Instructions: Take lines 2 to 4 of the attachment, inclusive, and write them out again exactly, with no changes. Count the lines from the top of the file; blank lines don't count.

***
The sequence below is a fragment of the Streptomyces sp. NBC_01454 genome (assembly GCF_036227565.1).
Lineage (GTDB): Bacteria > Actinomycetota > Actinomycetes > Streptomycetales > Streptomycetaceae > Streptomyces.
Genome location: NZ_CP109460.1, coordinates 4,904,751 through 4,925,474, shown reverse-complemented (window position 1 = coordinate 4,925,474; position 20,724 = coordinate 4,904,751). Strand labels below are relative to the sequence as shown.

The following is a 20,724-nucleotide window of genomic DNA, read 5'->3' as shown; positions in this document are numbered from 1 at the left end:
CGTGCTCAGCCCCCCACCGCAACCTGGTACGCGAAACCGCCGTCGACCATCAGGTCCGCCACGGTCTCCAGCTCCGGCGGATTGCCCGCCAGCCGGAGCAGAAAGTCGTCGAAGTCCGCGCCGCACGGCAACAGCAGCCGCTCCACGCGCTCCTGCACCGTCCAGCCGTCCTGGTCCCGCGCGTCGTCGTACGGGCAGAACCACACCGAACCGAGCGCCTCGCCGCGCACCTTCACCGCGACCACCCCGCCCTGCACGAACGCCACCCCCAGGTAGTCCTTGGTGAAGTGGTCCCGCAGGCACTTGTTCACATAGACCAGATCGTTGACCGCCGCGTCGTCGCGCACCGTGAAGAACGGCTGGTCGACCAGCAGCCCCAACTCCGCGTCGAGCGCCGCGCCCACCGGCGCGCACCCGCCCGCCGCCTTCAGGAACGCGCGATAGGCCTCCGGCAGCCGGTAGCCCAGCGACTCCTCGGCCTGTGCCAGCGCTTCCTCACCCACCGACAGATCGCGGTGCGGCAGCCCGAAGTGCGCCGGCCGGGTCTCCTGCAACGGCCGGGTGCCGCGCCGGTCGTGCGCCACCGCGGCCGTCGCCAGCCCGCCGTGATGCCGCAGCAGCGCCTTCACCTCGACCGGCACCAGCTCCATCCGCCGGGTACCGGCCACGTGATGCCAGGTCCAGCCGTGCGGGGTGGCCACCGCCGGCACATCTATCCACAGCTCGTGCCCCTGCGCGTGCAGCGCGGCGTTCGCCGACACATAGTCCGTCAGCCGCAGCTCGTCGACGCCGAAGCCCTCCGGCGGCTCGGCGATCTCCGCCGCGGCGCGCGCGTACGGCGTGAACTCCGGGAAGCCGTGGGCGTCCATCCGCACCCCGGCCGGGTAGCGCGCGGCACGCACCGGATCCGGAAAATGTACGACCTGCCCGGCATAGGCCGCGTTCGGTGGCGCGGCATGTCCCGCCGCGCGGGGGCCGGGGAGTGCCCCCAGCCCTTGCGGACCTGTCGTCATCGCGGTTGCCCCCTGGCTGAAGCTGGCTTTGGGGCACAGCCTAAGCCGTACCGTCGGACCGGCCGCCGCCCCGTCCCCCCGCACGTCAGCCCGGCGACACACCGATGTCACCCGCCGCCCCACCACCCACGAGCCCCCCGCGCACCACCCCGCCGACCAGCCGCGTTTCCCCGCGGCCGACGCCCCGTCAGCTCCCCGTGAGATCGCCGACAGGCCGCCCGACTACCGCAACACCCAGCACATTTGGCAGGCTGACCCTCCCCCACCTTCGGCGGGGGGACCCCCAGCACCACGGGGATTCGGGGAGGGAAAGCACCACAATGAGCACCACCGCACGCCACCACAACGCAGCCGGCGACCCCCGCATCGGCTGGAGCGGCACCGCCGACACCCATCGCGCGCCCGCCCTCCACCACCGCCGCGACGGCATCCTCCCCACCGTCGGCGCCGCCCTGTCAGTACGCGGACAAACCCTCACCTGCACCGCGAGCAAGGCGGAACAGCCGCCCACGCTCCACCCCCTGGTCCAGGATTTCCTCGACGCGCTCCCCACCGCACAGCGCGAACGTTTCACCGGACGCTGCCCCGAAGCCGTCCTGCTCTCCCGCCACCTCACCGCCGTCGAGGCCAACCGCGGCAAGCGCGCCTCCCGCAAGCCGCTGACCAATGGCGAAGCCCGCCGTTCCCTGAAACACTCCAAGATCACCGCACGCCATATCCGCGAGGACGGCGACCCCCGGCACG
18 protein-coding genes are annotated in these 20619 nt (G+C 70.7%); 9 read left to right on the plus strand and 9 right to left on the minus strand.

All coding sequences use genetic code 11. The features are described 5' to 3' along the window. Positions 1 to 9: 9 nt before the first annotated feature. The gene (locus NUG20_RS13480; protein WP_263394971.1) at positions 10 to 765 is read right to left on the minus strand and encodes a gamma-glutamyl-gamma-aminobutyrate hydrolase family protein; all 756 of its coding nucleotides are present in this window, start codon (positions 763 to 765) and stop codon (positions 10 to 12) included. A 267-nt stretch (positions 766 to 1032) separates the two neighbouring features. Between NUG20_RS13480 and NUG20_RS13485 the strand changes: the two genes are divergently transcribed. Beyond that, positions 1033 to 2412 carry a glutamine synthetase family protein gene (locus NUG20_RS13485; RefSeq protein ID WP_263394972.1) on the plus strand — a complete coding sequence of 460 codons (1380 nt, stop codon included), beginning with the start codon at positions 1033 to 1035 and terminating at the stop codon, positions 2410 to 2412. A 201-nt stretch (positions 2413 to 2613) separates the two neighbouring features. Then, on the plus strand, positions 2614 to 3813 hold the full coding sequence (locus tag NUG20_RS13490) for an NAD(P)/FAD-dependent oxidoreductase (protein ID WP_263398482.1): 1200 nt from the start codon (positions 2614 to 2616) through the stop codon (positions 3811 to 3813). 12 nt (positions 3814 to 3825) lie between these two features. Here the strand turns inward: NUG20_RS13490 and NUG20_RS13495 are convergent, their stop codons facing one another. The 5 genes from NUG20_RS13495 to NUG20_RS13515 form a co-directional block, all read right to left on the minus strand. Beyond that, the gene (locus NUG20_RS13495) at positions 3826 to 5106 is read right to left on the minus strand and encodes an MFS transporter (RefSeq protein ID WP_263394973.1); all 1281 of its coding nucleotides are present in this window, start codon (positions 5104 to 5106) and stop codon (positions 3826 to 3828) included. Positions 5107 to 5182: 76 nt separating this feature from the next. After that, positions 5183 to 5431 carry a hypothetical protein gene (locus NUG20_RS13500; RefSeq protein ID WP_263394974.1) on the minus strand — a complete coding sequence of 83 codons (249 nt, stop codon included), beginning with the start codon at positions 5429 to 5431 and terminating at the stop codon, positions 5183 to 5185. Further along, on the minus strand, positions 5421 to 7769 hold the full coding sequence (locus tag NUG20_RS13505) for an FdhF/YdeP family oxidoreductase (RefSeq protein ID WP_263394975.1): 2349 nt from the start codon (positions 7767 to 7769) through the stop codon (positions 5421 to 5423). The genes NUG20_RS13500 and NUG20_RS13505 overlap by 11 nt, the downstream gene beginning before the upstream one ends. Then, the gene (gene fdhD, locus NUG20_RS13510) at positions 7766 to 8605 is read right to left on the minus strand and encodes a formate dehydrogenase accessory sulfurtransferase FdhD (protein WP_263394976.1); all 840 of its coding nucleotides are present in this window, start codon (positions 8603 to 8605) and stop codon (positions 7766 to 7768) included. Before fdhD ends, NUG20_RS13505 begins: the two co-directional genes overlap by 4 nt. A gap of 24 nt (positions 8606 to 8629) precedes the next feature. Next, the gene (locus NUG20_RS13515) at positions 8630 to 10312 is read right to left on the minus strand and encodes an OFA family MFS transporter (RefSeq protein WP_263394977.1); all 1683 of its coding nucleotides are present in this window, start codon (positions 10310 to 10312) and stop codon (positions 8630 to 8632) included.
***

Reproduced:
Lineage (GTDB): Bacteria > Actinomycetota > Actinomycetes > Streptomycetales > Streptomycetaceae > Streptomyces.
Genome location: NZ_CP109460.1, coordinates 4,904,751 through 4,925,474, shown reverse-complemented (window position 1 = coordinate 4,925,474; position 20,724 = coordinate 4,904,751). Strand labels below are relative to the sequence as shown.

The following is a 20,724-nucleotide window of genomic DNA, read 5'->3' as shown; positions in this document are numbered from 1 at the left end: